#### C.3. Identification of synthetic driver morphology

As the ensemble method but not the Fourier transform has a data-driven basis, only ensemble was used in this test. The synthetic drivers with additive phase noise and interference described in Test 2 were corrupted using two noise gain sets: p = 0.3 ×,i = 3 ×, and p = 0 ×,i = 5 ×, where the interferences consisted of the 216 CFAE signals (thus 216 comparisons for each of the two noise gain sets). The mean squared error difference between each original synthetic driver (Figure 2), and the corresponding ensemble basis vector of the corrupted signal at segment lengths of 123, 177, and 229 sample points, the periods of the drivers, when both were normalized to unity power, was tabulated in mV^{2}/ms.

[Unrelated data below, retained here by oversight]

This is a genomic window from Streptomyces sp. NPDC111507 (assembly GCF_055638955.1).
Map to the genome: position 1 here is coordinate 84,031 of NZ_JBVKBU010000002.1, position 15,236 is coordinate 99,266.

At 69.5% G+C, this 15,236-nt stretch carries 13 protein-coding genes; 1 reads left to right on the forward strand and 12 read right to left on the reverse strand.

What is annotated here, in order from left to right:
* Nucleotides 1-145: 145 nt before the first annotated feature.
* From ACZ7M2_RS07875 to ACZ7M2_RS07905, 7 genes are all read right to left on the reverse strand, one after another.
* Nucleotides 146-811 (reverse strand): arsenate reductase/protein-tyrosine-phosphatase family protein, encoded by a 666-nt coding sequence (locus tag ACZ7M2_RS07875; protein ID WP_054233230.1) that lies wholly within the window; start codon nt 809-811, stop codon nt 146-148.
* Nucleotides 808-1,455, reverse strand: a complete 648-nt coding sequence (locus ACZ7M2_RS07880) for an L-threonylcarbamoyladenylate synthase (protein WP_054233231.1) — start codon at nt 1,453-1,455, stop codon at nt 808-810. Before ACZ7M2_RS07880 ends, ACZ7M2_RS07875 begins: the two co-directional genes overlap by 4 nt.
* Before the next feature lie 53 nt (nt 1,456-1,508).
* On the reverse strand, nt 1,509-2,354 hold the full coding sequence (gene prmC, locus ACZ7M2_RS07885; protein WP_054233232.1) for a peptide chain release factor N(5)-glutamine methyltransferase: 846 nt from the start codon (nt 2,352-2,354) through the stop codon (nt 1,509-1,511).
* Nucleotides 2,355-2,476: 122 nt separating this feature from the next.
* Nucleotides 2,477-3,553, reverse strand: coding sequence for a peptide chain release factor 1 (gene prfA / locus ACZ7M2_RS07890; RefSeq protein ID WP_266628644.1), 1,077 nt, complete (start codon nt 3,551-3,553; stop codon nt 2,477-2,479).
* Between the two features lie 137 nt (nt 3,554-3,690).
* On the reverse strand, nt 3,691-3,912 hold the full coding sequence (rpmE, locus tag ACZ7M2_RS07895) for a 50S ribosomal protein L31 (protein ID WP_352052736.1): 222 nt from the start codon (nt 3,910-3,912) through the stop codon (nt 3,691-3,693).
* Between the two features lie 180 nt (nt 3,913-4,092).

#### C.4. Degradation of DF in CFAE with additive random noise

This test was used to determined the efficacy of each transform to detect the DF of CFAE in the presence of random noise (no added synthetic drivers). For each of 20 selected CFAE having a prominent DF (sharp peak with its base dropping to a low noise floor), random white noise was added with a standard deviation of 0.16 mV, approximately half that of the raw CFAE signals. The absolute differences in the DF before versus after random noise addition were tabulated. This was repeated for 10 different random noise vectors. The mean and standard deviation of these values was calculated for ensemble versus Fourier spectral analysis and the significance was determined. The entire process was then repeated for random white noise with a standard deviation of 0.32 mV, approximately equal to the standard deviation of the raw CFAE signals.

#### C.5. CFAE reconstruction